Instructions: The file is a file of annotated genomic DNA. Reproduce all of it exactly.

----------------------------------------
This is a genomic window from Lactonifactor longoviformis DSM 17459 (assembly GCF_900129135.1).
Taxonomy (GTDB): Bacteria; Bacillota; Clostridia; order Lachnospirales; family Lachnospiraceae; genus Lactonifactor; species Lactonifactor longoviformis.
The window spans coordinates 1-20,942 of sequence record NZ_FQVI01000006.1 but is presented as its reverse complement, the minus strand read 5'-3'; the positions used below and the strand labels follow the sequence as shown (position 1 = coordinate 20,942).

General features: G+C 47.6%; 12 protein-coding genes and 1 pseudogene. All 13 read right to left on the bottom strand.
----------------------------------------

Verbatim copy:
This is a genomic window from Lactonifactor longoviformis DSM 17459 (assembly GCF_900129135.1).
Taxonomy (GTDB): Bacteria; Bacillota; Clostridia; order Lachnospirales; family Lachnospiraceae; genus Lactonifactor; species Lactonifactor longoviformis.
The window spans coordinates 1-20,942 of sequence record NZ_FQVI01000006.1 but is presented as its reverse complement, the minus strand read 5'-3'; the positions used below and the strand labels follow the sequence as shown (position 1 = coordinate 20,942).

General features: G+C 47.6%; 12 protein-coding genes and 1 pseudogene. All 13 read right to left on the bottom strand.